Re-Order Re-Order

Chat Support
Monday to Saturday
12am-12pm

 

Depression: Symptoms, Causes, and Treatment

What is Depression?

Clinical depression is a serious condition that negatively affects how a person thinks, feels, and behaves. It is persistent and often with a person’s ability to experience or anticipate pleasure. If inadequately treated, depression can lead to significant impairment, other health-related issues, and in rare cases, suicide. 

Anxiety and stress

Signs and Symptoms?

  • Feelings of sadness, tearfulness, emptiness, or hopelessness
  • Angry upsurges, irritability, or frustration, even over small matters
  • Loss of attentiveness or pleasure in most or all usual activities and sports
  • Trouble thinking, concentrating, making decisions, and remembering things
  • Reduced appetite and weight loss or increased cravings for food and weight gain
  • Anxiety, agitation, and restlessness
  • Sleep disturbances, including insomnia or sleeping too much
  • Tiredness and lack of energy
  • Slowed thinking, body movements, and speaking
  • Feelings of worthlessness or guilt, fixating on past failures or self-blame
  • Frequent or recurring thoughts of death, suicidal thoughts, suicide attempts, or  worst suicide
  • Unexplained physical problems, such as back pain or headaches

Depression symptoms in children and teens

  • It can cause sadness, irritability, clinginess, worry, aches, pains, refusal to go to school, or being underweight in children.
  • Teenagers may experience sadness, irritability, feelings of negative and worthlessness, anger, poor school performance or poor attendance, feeling misunderstood and extremely sensitive, using recreational drugs or alcohol, eating or sleeping too much, self-harm, loss of interest in normal activities, and avoidance of social interactions.

Depression symptoms in older adults

man with ear rings sad by the glass

Despair is not a normal part of growing older, and it should never be taken lightly. Unfortunately, this condition often goes undiagnosed and untreated in older adults. Symptoms of this condition may be different or less obvious in older adults, such as:

  • Physical aches or pain
  • Suicidal thinking or feelings, especially in older men
  • Fatigue, loss of appetite, sleep problems, or loss of interest in sex 
  • Memory difficulties or personality changes
  • Often wanting to stay at home, rather than go out to socialize or do new things

What Causes Depression?

  • Life events. It can be caused by stress, the death of a loved one, upsetting events, isolation, and a lack of support.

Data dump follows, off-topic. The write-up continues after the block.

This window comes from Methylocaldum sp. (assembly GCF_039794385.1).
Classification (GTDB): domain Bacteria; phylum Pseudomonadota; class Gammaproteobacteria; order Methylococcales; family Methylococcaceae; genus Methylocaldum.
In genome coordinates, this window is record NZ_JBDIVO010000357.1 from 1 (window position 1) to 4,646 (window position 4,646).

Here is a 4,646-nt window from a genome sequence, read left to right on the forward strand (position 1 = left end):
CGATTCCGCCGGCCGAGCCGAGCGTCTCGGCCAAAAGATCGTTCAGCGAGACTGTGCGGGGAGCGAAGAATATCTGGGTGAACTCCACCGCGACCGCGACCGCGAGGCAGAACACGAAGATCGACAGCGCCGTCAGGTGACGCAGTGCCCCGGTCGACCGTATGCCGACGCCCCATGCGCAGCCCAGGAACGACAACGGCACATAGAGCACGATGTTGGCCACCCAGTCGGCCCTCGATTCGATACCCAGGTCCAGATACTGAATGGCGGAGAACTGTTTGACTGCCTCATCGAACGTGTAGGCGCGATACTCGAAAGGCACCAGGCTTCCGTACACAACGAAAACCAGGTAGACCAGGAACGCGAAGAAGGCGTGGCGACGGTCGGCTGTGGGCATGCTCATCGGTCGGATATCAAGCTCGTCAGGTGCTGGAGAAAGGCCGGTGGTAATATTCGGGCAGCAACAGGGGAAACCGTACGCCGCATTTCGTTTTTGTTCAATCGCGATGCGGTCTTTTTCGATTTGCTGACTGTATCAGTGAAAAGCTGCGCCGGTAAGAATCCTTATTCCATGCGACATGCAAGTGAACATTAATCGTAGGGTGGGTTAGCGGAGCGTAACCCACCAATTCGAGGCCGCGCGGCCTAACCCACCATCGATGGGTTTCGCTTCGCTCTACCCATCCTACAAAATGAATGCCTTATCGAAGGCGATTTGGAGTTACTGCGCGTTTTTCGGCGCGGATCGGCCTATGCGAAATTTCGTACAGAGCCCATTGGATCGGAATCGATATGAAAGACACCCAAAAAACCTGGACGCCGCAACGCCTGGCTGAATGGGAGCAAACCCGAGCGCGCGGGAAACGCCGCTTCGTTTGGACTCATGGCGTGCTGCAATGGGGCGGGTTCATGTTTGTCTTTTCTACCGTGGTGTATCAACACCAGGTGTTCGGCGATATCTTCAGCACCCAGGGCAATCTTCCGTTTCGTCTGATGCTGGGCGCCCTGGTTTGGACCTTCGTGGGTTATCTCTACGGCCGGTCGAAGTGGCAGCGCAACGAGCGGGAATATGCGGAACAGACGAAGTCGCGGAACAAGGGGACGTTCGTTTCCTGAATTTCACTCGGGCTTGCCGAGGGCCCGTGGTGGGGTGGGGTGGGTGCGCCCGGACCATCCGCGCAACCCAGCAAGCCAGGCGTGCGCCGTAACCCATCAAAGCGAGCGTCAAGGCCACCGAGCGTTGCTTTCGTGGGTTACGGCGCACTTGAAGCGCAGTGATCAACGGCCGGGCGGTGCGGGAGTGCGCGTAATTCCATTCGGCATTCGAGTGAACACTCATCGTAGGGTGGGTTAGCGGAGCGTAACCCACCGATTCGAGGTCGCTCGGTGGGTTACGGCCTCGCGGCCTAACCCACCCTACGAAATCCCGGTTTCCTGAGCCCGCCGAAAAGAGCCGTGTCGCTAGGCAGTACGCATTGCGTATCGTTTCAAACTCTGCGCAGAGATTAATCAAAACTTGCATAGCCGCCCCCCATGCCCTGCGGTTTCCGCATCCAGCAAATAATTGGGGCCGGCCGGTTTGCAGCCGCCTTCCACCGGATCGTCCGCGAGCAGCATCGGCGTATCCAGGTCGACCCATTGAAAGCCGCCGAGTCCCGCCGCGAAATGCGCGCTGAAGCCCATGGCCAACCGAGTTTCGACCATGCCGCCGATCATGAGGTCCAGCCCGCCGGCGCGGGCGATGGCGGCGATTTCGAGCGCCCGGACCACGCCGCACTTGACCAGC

• Medication. Recreational drugs and alcohol can also cause depression or make it worse.
  • Brain chemistry. It may be caused by abnormal brain chemical levels.
  • Genetics. If you have a relative with depression, you may be more likely to become depressed.
  • Personality. An individual who has trouble coping or is easily overwhelmed may be prone to depression.
  • Medical conditions. Depression and diabetes are common, as are cancer and Parkinson’s disease.

Treatment and Management of Depression

Medications and psychotherapy are effective for most people with depression. However, many people with this condition also benefit from seeing a psychiatrist, psychologist, or other mental health professional. Other treatments are Electroconvulsive therapy and transcranial magnetic stimulation. In ECT, electrical currents are passed through the brain to impact the function and effect of neurotransmitters in your brain to relieve the condition. TMS, on the other hand, can be an option for those who haven’t responded to antidepressants. 

Medication Used for Depression

Citalopram is an effective drug to treat major depression associated with mood disorders. This is also used as a medication for panic disorders and anxiety. This prescription belongs to Selective serotonin reuptake inhibitors which work by restoring the balance of those neurotransmitters that are responsible for producing anxiety and mood changes.

Lifestyle and Home Remedies for Depression

  • Pay attention to warning signs. Work with your doctor or therapist to learn what might trigger your depression symptoms. Make a plan so that you know what to do if your symptoms get worse. 
  • Avoid alcohol and recreational drugs. Even though alcohol and drugs seem to lessen the symptoms, in the long run, they worsen them. 
  • Stick to your treatment plan. Don’t skip psychotherapy sessions or appointments.
  • Learn about your condition. Education about your condition can empower you and motivate you to stick to your treatment plan.
  • Take care of yourself. Eat healthily, be physically active and get plenty of sleep. Walk, jog, swim, garden or do something else you enjoy.